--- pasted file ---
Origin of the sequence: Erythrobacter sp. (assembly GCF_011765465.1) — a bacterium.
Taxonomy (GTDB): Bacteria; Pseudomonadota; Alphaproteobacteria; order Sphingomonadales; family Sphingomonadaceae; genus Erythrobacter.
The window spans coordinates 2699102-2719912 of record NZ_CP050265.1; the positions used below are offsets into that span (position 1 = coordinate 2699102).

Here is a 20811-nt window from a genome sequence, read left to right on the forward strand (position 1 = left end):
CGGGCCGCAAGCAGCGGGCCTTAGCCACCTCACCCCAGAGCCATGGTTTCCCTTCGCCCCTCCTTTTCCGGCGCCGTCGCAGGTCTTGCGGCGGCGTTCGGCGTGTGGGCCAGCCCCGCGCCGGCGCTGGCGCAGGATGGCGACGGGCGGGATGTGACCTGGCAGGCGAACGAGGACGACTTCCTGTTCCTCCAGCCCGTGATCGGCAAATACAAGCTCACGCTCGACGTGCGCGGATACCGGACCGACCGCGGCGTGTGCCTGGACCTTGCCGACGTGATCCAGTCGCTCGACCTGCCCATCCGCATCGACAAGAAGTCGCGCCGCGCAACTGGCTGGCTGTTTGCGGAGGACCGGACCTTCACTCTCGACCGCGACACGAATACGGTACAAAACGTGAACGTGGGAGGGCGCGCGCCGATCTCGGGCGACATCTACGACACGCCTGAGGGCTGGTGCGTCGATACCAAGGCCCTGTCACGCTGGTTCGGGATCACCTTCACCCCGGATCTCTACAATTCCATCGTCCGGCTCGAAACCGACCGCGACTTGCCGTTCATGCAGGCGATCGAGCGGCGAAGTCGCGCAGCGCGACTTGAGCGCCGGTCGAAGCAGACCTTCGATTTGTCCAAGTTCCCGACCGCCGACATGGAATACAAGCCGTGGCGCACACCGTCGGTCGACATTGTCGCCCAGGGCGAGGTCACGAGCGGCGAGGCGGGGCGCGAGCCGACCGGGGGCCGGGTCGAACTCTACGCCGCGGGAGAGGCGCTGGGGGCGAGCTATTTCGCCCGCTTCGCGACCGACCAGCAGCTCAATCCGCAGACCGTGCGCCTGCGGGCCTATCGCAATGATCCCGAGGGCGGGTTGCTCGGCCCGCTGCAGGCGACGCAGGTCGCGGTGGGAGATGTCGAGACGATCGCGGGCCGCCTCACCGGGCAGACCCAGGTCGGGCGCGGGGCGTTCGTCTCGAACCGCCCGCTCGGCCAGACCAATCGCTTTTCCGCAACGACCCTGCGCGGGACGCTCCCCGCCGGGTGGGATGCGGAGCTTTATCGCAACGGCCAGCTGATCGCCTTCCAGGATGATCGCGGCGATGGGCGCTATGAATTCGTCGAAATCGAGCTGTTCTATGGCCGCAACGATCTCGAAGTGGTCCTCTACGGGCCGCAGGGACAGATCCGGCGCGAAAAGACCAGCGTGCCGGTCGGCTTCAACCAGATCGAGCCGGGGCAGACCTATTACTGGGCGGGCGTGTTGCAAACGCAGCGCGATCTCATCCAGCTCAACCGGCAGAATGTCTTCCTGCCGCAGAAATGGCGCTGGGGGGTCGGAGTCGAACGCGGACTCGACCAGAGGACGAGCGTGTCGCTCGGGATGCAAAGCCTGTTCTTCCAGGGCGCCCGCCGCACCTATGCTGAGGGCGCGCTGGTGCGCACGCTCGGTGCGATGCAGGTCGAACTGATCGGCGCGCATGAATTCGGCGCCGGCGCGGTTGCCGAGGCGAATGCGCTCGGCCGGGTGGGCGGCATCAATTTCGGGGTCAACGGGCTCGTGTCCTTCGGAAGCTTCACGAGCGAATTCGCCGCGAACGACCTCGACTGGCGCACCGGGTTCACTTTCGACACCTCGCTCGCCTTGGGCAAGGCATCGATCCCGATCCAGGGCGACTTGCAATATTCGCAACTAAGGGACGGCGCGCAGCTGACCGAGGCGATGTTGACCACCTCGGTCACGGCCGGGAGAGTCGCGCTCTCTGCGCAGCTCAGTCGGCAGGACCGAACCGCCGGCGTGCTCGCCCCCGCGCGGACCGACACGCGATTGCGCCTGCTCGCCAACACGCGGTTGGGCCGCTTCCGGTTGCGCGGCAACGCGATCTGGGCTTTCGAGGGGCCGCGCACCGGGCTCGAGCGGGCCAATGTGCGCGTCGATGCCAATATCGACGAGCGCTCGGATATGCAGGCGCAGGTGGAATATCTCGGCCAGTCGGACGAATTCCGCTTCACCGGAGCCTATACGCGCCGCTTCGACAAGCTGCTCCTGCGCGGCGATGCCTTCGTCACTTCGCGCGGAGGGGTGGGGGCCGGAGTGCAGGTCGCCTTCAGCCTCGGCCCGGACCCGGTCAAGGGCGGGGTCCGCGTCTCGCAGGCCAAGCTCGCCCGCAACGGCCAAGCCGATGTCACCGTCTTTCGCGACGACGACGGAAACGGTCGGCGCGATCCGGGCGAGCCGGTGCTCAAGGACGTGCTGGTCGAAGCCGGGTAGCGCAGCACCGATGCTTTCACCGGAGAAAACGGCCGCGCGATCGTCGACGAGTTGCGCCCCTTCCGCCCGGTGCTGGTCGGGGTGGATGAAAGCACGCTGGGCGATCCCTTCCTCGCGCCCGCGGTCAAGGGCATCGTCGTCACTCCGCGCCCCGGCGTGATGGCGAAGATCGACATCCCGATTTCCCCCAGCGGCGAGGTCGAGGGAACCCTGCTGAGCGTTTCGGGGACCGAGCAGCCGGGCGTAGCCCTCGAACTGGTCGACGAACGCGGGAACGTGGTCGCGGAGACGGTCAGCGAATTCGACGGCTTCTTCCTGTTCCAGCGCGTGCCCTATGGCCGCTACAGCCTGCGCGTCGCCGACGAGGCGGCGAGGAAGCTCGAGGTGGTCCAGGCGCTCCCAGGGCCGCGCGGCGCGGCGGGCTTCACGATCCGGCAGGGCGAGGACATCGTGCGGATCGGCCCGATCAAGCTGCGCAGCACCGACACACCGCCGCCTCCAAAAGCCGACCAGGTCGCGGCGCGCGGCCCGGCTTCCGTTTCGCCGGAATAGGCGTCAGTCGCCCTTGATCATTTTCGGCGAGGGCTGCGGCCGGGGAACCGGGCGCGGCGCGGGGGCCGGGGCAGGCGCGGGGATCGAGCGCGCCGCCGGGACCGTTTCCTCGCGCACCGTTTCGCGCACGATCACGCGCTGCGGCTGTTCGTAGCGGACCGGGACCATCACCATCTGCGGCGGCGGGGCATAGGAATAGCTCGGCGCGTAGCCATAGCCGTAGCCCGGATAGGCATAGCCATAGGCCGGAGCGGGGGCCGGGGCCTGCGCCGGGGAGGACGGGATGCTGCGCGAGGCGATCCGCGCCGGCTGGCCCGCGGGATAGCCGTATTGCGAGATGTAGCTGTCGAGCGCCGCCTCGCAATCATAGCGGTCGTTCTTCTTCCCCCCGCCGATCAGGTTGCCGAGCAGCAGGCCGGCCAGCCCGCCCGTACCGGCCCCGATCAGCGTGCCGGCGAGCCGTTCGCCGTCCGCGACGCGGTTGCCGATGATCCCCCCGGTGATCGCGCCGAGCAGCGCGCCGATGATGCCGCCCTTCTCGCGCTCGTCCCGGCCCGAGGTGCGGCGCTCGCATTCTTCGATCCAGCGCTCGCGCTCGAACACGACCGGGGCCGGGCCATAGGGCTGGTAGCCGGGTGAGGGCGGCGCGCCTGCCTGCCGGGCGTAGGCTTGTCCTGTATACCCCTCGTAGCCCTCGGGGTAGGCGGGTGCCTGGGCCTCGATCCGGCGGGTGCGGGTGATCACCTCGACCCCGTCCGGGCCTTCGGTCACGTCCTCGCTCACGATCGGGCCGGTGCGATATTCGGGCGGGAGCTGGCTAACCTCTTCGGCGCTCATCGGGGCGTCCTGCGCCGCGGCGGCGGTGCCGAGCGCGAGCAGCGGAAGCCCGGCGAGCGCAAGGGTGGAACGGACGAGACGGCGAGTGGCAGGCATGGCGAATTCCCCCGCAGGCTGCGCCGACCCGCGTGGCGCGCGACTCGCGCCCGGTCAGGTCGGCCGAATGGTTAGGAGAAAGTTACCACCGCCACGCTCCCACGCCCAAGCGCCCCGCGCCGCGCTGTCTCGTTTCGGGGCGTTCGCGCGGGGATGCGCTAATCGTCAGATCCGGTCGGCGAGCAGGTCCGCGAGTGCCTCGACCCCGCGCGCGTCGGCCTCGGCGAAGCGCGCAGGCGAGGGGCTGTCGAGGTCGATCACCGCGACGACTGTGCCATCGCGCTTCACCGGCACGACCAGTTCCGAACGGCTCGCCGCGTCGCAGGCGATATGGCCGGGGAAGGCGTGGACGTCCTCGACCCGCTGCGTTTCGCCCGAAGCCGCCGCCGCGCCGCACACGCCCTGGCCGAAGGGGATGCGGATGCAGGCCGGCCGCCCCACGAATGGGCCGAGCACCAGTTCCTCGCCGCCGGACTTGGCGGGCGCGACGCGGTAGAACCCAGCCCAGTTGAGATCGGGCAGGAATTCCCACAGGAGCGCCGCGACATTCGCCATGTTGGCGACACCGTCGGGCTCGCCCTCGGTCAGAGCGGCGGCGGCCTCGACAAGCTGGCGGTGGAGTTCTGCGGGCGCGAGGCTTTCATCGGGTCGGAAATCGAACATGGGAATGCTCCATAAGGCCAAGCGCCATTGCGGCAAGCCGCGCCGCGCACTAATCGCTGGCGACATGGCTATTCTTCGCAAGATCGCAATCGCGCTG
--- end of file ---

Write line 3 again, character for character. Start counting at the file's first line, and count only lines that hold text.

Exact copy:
The window spans coordinates 2699102-2719912 of record NZ_CP050265.1; the positions used below are offsets into that span (position 1 = coordinate 2699102).